Brexit: Deutsche Bank is leaving London for Frankfurt, but not quite

2 Aug 2017

London. Image: S.Borisov/Shutterstock

Deutsche Bank predicts the moving of 4,000 jobs from London as it picks Frankfurt as a new home. But it’s sticking around the UK for a good while yet.

Another day, another major financial institution plays its post-Brexit hand, with the long-rumoured decision from Deutsche Bank to move to Frankfurt finalised.

The company is planning to move hundreds of billions of euros worth of balance sheet assets to Germany as it satisfies EU banking passport rules.

The UK’s decision to leave the EU is forcing many other financial institutions to do likewise, though Deutsche Bank’s warnings that thousands of jobs are at risk may not play out.

The bank is also making plans for a longer London stay.

Lease news

Deutsche Bank has secured a 25-year lease on a new HQ in the city of London, committing to take at least 83pc of the building’s 564,000 sq ft, according to the Financial Times.

The bank currently employs around 5,000 people in England’s capital, with the new lease coming as some of its older, disparate ones lapse.

The new site will enable it to bring together frontline and support staff from several London locations, the bank said.

Even still, Deutsche Bank’s most likely Brexit scenario foresees shifting about 4,000 jobs to Europe from the UK in the coming years.

Speaking about his company’s decision to move to Dublin from London, Alexander Wilmot-Sitwell, president for Bank of America’s EMEA operations, explained why moving a hub will probably lead to greater job creation at the new home.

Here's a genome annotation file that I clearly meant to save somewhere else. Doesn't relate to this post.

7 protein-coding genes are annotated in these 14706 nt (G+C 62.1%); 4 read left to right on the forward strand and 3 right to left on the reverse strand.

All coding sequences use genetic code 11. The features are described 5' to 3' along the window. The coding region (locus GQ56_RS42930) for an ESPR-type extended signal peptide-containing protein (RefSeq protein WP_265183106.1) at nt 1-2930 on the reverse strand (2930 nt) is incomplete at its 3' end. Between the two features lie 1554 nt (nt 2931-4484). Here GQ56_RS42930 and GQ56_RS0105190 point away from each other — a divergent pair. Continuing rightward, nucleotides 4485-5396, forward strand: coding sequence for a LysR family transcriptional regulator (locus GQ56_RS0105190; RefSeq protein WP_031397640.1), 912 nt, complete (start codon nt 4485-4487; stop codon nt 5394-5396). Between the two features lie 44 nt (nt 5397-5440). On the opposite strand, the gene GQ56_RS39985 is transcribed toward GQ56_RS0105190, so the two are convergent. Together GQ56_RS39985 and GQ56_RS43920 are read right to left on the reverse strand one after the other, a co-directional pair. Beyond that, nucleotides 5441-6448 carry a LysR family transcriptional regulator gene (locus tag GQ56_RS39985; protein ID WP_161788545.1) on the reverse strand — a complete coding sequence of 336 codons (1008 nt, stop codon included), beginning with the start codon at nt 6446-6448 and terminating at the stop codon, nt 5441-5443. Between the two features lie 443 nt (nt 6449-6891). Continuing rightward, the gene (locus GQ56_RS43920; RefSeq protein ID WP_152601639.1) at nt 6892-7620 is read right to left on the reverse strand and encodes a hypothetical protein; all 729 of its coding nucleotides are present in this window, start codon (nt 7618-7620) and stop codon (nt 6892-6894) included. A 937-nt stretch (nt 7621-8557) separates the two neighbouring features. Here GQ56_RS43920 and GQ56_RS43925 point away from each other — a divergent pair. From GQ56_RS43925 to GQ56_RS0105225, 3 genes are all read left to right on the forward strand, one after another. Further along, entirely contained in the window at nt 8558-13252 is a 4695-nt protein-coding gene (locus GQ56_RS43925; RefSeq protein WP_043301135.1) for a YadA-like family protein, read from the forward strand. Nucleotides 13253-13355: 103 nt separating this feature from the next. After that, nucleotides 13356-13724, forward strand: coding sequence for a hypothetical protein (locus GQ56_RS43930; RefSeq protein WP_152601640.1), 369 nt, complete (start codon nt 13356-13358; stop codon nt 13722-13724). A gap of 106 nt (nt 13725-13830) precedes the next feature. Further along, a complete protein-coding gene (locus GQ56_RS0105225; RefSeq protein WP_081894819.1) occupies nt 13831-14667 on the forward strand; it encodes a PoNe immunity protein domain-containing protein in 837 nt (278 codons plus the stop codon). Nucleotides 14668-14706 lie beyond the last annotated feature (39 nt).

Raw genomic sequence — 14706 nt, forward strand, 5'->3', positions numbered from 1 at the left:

“Until the final outcome of the political negotiations has been reached, none of us will know how we will operate in the future.

“We do know that we’re going to have to have entities in place within the single [European] market. But a hub starts attracting other things into it … creating a magnetic influence on the business.”

This is one of a myriad of similar calls, with Ireland, for example, benefiting from around 15 global financial institutions jumping ship ever since Brexit became a reality.

Though Frankfurt is a particular hive of activity.

German interest

Citigroup was one bank originally rumoured to be eyeing up Dublin as a new base, where it employs around 2,000 people, but this month it was confirmed that Frankfurt would host its latest hub.

That said, it revealed that 150 positions would be shared across the EU as part of the move, with Amsterdam, Luxembourg, Dublin, Madrid and Paris all to benefit.

Elsewhere, Morgan Stanley revealed similar plans for a Frankfurt base. 200 people will be heading to the city, with Dublin expected to gain the company’s asset management business.

In May, Standard Chartered was one of the earlier movers to Frankfurt, with Jose Vinals, chair of the FTSE 100 banking giant, saying the city was a “very natural” choice.

“First, because we already have a branch there, and because it is in Frankfurt that we do our euro-clearing activities,” he said at the time.

Goldman Sachs and Japanese financial group Mizuho are also said to be swaying towards Frankfurt, with the former already leasing additional office space. Meanwhile, Nomura and Daiwa, two more Japanese banks, have made their Frankfurt decisions official.

Gordon Hunt was a journalist with Silicon Republic